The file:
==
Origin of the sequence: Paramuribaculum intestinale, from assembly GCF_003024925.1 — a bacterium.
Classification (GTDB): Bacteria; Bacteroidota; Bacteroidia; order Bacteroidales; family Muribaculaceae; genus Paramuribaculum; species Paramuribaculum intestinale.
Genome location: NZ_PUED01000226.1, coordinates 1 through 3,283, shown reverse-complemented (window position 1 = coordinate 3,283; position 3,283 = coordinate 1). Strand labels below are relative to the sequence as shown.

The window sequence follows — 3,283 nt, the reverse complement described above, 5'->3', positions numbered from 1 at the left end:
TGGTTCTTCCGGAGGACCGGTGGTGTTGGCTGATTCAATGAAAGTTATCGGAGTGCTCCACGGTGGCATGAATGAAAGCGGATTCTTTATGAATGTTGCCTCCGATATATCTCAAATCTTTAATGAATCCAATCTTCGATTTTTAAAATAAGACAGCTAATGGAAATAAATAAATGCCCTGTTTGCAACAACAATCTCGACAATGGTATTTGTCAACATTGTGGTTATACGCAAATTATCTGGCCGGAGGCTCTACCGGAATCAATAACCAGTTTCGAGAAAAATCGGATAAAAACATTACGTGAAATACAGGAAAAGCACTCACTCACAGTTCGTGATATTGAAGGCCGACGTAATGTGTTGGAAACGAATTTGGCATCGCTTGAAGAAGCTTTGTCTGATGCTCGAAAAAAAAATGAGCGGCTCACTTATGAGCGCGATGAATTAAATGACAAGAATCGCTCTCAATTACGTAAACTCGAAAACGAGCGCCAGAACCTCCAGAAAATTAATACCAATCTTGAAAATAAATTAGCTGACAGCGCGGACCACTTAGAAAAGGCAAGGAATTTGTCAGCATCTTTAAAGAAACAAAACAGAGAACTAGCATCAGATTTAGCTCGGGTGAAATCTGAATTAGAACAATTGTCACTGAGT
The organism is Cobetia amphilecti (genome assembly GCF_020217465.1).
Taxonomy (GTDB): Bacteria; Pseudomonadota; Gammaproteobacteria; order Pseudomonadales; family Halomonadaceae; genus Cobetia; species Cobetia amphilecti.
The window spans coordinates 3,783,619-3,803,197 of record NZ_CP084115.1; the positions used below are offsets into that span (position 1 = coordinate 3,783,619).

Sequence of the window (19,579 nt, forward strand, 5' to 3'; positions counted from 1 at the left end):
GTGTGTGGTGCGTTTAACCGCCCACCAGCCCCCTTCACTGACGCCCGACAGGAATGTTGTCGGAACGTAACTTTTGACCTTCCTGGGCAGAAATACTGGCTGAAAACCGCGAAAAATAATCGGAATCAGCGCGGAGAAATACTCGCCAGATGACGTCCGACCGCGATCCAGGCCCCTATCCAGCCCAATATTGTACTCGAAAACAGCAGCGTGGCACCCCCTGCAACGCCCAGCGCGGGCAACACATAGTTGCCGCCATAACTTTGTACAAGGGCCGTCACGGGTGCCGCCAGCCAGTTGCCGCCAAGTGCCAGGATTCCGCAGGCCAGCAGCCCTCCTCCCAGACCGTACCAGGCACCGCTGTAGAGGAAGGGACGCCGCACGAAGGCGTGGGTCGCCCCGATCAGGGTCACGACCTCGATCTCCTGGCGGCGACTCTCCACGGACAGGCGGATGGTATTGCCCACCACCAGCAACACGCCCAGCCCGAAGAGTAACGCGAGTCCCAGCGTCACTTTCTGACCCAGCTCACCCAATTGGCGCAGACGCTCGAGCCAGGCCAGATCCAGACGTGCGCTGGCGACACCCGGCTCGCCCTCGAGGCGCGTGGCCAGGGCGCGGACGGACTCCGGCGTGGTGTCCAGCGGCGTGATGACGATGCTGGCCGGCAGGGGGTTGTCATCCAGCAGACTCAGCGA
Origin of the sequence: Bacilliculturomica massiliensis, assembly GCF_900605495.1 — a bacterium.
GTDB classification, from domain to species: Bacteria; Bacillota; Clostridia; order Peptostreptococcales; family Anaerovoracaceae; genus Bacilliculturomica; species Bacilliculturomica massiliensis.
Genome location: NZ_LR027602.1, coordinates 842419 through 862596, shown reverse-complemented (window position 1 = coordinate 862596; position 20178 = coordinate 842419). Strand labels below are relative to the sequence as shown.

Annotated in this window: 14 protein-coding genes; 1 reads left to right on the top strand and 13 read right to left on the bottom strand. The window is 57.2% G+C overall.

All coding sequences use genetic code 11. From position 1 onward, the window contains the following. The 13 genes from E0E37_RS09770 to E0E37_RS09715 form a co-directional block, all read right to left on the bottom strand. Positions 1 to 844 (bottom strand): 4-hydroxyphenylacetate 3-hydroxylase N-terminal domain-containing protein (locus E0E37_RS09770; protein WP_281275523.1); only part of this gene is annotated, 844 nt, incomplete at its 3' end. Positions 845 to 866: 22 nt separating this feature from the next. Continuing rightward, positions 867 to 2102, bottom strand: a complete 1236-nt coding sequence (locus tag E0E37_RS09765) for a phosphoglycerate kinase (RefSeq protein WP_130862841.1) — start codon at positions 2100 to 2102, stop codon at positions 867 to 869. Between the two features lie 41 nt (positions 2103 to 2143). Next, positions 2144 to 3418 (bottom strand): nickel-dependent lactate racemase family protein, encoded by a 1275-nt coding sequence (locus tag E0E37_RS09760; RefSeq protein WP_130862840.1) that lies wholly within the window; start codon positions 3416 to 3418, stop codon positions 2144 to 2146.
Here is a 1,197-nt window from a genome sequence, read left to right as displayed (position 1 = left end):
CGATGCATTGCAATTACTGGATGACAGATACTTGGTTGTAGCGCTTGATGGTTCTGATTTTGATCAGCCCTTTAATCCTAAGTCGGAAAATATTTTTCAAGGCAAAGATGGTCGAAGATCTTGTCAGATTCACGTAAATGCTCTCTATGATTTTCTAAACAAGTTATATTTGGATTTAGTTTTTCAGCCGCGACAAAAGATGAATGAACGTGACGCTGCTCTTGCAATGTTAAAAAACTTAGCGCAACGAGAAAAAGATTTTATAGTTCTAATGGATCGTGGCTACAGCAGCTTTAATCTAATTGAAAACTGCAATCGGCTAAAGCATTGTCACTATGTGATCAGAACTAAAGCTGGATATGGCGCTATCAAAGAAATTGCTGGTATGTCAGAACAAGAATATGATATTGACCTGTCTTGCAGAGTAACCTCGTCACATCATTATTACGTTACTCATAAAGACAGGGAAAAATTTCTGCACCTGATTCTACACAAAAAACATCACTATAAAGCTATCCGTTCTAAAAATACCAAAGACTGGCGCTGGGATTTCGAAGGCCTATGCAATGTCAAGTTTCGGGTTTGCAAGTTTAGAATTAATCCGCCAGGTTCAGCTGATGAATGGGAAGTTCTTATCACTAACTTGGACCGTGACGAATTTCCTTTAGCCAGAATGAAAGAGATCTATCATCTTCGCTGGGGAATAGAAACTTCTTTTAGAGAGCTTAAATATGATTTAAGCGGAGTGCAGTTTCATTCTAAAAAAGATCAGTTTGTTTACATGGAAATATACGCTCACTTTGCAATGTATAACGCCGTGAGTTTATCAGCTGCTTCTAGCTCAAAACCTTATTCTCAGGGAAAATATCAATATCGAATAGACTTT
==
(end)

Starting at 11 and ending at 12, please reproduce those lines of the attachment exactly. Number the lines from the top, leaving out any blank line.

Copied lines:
Origin of the sequence: Bacilliculturomica massiliensis, assembly GCF_900605495.1 — a bacterium.
GTDB classification, from domain to species: Bacteria; Bacillota; Clostridia; order Peptostreptococcales; family Anaerovoracaceae; genus Bacilliculturomica; species Bacilliculturomica massiliensis.